In December 2017, FINRA issued a report highlighting several key findings from its recent examinations of broker-dealer members. The report is available here.

The report focuses on several observations from recent examinations that FINRA believed would be worth highlighting to members. Of course, the report cannot list all of FINRA’s concerns; however, FINRA selected these issues based on their “potential impact on investors and markets or the frequency with which they occur.” The report also describes a number of practices that FINRA has observed to be helpful for some members in carrying out their duties.

The report covers a fairly wide variety of regulatory and compliance areas, which are summarized below.

  • Cybersecurity: While broker-dealers have substantially enhanced their attention to these issues, FINRA lists a variety of areas where it believed broker-dealers of various sizes could improve their cybersecurity programs.
  • Outside Business Activities: FINRA noted a variety of ways in which some firms did not fully comply with their obligations under Rules 3270 and 3280 as to associated persons’ outside business activities and securities transactions.
  • Anti-Money Laundering: FINRA determined that some firms did not establish and implement an AML program reasonably designed to detect and cause the reporting of suspicious activities.
  • Product Suitability: FINRA identified a number of issues that were not necessarily linked to the size of the broker-dealers, including:
    • Customers were advised to roll UIT investments early, generating additional fees, but these broker-dealers did not have appropriate mechanisms to identify and review these recommendations.
    • Brokers recommended higher-fee share classes of mutual funds and complex products without making an appropriate suitability determination and, in some cases, did not attempt to obtain key pieces of investor profile information.
    • Some firms did not establish adequate supervisory systems and written supervisory procedures as to funds with multiple share classes and complex products.
    • Some firms did not adequately train their representatives as to suitability issues.
  • Best Execution: FINRA determined that some firms did not conduct an adequate regular review of the quality of the executions of customer orders.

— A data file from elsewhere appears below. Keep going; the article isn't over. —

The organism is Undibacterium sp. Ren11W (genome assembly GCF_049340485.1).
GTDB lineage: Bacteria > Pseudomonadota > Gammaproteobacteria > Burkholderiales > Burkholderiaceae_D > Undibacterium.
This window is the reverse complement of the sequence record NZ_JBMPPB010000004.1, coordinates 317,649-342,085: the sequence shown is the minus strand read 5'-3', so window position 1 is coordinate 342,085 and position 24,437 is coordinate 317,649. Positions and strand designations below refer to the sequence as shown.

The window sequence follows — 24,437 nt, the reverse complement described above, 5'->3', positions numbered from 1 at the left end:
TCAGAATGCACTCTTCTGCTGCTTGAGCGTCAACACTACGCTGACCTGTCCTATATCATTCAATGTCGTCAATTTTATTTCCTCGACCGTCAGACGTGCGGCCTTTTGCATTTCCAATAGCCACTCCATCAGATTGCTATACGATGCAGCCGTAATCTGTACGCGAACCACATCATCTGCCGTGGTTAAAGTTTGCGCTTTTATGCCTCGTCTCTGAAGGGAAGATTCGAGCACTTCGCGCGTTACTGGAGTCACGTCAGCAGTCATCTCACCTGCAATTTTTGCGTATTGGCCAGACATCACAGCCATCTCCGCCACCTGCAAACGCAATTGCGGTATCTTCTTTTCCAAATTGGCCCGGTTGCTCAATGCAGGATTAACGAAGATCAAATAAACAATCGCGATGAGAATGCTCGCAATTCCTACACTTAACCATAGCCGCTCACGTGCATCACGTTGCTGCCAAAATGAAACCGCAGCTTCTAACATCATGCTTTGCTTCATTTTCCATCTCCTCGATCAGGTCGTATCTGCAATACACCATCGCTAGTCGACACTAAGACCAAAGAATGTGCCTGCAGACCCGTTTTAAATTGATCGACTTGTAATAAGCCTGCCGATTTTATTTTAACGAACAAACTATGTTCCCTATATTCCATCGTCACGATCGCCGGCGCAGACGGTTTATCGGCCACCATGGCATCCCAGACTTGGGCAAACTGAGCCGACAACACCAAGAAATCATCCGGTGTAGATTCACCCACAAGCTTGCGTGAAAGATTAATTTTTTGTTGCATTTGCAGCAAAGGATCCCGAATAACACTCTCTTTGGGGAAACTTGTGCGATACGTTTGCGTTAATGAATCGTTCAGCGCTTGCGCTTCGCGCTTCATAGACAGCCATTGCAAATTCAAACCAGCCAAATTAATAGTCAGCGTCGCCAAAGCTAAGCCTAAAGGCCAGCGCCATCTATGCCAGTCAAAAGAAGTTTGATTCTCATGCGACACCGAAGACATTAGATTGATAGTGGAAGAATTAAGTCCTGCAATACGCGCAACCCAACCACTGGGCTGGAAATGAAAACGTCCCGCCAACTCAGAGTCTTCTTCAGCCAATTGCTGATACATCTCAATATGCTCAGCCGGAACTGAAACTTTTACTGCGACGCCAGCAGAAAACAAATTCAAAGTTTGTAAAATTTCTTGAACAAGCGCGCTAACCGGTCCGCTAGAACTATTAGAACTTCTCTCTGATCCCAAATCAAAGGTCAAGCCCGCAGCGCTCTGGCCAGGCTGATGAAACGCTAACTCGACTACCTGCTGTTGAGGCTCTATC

• Market Access Controls (SEC Rule 15c3-5): FINRA determined that some firms did not satisfy their obligations under the rule, particularly as to the establishment of pre-traded financial thresholds, implementing and monitoring aggregate capital or credit exposures, and tailoring erroneous trade controls.
  • Order Capacity: Some broker-dealers sometimes failed to comply with the requirement to enter the correct capacity code, such as agency, principal and risk-less principal) when reporting off-exchange trades. (As we have previously indicated, a number of firms have changed their trading practices in light of, for example, the DOL’s fiduciary rules.)
  • TRACE Reporting: FINRA identified a variety of issues in the TRACE reporting of debt securities, including late reporting of transactions.

The report also identified a number of deficiencies in broker-dealers’ maintenance of alternative investments in IRAs, net capital and credit risk assessment requirements, and Regulation SHO compliance.

FINRA indicated that it expects to update the report over time, with a view to assisting broker-dealers with their various compliance obligations. However, even for now, the report is a useful read for broker-dealer compliance departments, providing a useful guide to some of FINRA’s current key concerns, and a variety of observations of useful practices to follow.